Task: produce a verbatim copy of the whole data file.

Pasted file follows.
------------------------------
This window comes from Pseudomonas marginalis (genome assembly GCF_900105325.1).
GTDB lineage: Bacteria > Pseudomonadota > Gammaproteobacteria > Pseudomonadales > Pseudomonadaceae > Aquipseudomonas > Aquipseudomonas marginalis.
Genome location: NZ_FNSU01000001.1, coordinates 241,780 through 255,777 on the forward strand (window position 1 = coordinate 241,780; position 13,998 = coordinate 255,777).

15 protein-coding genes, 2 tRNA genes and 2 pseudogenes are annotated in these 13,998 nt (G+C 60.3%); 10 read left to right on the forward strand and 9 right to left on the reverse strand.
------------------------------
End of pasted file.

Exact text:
This window comes from Pseudomonas marginalis (genome assembly GCF_900105325.1).
GTDB lineage: Bacteria > Pseudomonadota > Gammaproteobacteria > Pseudomonadales > Pseudomonadaceae > Aquipseudomonas > Aquipseudomonas marginalis.
Genome location: NZ_FNSU01000001.1, coordinates 241,780 through 255,777 on the forward strand (window position 1 = coordinate 241,780; position 13,998 = coordinate 255,777).

15 protein-coding genes, 2 tRNA genes and 2 pseudogenes are annotated in these 13,998 nt (G+C 60.3%); 10 read left to right on the forward strand and 9 right to left on the reverse strand.